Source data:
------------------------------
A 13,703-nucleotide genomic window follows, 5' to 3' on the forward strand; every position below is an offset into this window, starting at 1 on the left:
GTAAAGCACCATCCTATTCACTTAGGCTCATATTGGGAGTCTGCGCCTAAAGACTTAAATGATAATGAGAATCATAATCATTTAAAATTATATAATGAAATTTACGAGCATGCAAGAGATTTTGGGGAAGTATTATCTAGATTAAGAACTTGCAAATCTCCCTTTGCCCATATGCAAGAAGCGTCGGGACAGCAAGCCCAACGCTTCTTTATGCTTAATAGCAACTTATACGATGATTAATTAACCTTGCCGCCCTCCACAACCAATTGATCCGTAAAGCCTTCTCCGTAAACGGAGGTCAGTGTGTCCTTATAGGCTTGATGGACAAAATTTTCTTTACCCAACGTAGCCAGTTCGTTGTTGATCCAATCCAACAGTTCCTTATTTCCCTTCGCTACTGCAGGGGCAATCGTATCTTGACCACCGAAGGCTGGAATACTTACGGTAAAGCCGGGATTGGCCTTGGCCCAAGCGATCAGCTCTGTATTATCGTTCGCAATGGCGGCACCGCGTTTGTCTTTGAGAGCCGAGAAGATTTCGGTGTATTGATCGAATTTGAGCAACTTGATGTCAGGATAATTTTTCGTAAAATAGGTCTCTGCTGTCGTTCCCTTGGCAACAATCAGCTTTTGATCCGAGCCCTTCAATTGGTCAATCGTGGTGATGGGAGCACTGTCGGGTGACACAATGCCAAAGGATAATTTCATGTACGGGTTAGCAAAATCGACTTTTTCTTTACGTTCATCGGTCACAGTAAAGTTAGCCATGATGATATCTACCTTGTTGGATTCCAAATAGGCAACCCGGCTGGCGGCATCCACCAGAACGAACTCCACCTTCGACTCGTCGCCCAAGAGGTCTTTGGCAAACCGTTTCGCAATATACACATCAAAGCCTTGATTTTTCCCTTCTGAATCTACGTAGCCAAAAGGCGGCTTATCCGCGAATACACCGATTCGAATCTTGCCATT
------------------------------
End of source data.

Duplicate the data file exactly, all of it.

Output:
A 13,703-nucleotide genomic window follows, 5' to 3' on the forward strand; every position below is an offset into this window, starting at 1 on the left:
GTAAAGCACCATCCTATTCACTTAGGCTCATATTGGGAGTCTGCGCCTAAAGACTTAAATGATAATGAGAATCATAATCATTTAAAATTATATAATGAAATTTACGAGCATGCAAGAGATTTTGGGGAAGTATTATCTAGATTAAGAACTTGCAAATCTCCCTTTGCCCATATGCAAGAAGCGTCGGGACAGCAAGCCCAACGCTTCTTTATGCTTAATAGCAACTTATACGATGATTAATTAACCTTGCCGCCCTCCACAACCAATTGATCCGTAAAGCCTTCTCCGTAAACGGAGGTCAGTGTGTCCTTATAGGCTTGATGGACAAAATTTTCTTTACCCAACGTAGCCAGTTCGTTGTTGATCCAATCCAACAGTTCCTTATTTCCCTTCGCTACTGCAGGGGCAATCGTATCTTGACCACCGAAGGCTGGAATACTTACGGTAAAGCCGGGATTGGCCTTGGCCCAAGCGATCAGCTCTGTATTATCGTTCGCAATGGCGGCACCGCGTTTGTCTTTGAGAGCCGAGAAGATTTCGGTGTATTGATCGAATTTGAGCAACTTGATGTCAGGATAATTTTTCGTAAAATAGGTCTCTGCTGTCGTTCCCTTGGCAACAATCAGCTTTTGATCCGAGCCCTTCAATTGGTCAATCGTGGTGATGGGAGCACTGTCGGGTGACACAATGCCAAAGGATAATTTCATGTACGGGTTAGCAAAATCGACTTTTTCTTTACGTTCATCGGTCACAGTAAAGTTAGCCATGATGATATCTACCTTGTTGGATTCCAAATAGGCAACCCGGCTGGCGGCATCCACCAGAACGAACTCCACCTTCGACTCGTCGCCCAAGAGGTCTTTGGCAAACCGTTTCGCAATATACACATCAAAGCCTTGATTTTTCCCTTCTGAATCTACGTAGCCAAAAGGCGGCTTATCCGCGAATACACCGATTCGAATCTTGCCATT